When learning to become a web designer, it is critical to understand how networking works since so many different parts come together to make a web site work.
When a web site goes down, it can be anyone of the different parts that has failed. Being able to pinpoint that part, and who is responsible for it is key to getting the web site back up and running again quickly.
Internet and WWW aren’t the same thing
First of all, let’s get one thing straight. The internet and the World Wide Web are not the same thing.
The internet is a series of interconnected networks. It is a network of networks built of of private, public, academic, business, and government networks.
The internet, and the World Wide Web are based on plain text.
Everything on the web is plain text: .html, .css and .js files. (Pictures, audio and video aren’t in plain text of course – but they were added on the web much later.) To be a productive web designer, you need to be able to efficiently edit text files – and even several ones at once.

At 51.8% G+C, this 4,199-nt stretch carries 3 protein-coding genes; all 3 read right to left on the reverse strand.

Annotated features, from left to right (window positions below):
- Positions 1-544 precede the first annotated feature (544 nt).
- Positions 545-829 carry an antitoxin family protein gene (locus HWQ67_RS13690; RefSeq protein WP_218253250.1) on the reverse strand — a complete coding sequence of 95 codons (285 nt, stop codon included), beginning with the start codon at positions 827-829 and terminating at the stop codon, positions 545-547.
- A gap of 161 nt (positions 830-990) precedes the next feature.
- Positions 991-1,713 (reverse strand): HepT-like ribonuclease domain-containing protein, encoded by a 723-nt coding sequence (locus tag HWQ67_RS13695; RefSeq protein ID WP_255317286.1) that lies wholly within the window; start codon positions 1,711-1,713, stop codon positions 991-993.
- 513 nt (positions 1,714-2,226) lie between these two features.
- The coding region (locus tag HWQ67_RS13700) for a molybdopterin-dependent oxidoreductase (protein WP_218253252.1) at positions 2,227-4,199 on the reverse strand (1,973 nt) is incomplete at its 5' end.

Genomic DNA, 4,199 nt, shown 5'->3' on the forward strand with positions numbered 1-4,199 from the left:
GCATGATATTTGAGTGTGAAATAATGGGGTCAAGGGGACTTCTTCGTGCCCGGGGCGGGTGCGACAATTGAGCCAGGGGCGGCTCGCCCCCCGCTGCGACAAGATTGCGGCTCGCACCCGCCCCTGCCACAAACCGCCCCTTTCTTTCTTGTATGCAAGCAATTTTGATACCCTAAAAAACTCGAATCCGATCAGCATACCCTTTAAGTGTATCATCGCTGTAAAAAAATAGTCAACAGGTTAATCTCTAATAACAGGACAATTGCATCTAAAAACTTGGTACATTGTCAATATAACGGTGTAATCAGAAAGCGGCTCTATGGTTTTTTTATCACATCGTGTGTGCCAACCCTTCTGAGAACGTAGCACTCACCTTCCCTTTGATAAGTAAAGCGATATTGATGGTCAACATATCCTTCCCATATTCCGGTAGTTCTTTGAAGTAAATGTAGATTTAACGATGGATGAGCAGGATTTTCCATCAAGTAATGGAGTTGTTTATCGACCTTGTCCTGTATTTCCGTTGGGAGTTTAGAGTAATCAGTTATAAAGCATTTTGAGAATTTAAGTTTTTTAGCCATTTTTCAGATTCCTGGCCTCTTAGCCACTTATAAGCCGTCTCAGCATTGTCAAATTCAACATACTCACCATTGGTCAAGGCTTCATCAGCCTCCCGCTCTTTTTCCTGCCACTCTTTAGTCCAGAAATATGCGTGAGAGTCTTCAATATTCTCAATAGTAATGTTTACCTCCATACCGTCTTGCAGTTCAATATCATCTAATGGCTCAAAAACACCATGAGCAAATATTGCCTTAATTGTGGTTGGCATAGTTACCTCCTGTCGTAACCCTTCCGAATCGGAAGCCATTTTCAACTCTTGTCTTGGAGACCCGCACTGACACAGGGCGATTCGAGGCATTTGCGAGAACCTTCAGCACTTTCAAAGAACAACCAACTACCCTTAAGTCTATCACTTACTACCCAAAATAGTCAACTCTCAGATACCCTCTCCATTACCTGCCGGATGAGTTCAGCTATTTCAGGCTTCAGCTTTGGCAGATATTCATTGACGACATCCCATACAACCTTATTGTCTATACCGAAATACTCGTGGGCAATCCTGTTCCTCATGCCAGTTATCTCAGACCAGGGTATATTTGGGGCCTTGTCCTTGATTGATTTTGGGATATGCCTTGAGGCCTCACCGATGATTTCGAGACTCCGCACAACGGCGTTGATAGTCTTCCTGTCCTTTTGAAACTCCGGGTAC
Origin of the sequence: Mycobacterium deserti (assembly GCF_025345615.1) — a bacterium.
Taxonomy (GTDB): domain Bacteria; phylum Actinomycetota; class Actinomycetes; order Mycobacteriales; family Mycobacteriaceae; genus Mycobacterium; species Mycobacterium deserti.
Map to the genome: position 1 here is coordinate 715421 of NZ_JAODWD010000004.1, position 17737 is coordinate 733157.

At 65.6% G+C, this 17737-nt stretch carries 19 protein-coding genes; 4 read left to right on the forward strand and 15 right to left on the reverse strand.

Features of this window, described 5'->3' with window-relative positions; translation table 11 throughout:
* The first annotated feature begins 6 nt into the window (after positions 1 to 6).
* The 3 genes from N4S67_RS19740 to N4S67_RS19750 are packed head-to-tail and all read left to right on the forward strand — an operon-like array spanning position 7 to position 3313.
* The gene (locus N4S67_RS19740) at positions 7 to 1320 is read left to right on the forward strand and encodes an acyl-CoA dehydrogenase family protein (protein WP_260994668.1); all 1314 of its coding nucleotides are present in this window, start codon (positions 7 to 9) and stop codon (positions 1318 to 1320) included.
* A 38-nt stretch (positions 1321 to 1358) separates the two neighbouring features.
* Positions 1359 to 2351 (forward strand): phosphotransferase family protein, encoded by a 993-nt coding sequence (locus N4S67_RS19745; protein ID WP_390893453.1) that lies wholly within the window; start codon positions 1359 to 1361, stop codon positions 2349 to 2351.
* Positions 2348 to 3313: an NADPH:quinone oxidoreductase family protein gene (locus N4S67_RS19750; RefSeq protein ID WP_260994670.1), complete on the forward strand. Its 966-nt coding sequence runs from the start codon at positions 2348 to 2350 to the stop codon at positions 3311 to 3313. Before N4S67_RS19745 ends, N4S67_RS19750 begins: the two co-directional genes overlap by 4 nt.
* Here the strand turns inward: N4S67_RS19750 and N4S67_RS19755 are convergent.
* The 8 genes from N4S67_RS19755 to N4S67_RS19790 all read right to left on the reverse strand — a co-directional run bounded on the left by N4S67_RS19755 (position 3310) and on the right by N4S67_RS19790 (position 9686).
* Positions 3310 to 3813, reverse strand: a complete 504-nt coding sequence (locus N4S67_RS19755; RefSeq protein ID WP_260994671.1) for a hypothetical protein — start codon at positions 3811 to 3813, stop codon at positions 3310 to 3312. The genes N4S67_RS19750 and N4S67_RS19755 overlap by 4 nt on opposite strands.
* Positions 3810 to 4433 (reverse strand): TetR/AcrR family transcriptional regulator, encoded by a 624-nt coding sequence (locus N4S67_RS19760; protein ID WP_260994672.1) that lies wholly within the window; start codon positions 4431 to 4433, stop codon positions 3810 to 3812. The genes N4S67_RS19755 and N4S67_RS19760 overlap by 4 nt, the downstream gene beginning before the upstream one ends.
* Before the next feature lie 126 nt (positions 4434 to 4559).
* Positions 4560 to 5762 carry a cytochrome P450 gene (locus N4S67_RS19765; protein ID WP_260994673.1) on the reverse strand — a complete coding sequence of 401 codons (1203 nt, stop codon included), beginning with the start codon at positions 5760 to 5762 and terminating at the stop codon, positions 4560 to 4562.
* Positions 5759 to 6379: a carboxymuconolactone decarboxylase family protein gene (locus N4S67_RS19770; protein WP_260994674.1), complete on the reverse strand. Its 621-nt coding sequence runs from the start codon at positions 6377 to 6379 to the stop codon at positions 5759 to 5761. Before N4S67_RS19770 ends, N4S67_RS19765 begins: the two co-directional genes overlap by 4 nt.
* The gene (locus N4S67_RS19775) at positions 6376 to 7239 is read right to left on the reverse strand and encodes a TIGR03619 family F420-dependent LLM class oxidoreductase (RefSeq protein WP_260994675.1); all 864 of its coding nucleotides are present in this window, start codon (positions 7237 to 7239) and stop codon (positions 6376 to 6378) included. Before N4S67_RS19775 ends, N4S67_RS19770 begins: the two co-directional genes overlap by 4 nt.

For years, and even decades, computer networks were criss-crossed by typing commands in Terminals and using text-only tools like FTP for transferring files or various text editors (from nano to Vim and Emacs) to create and edit them.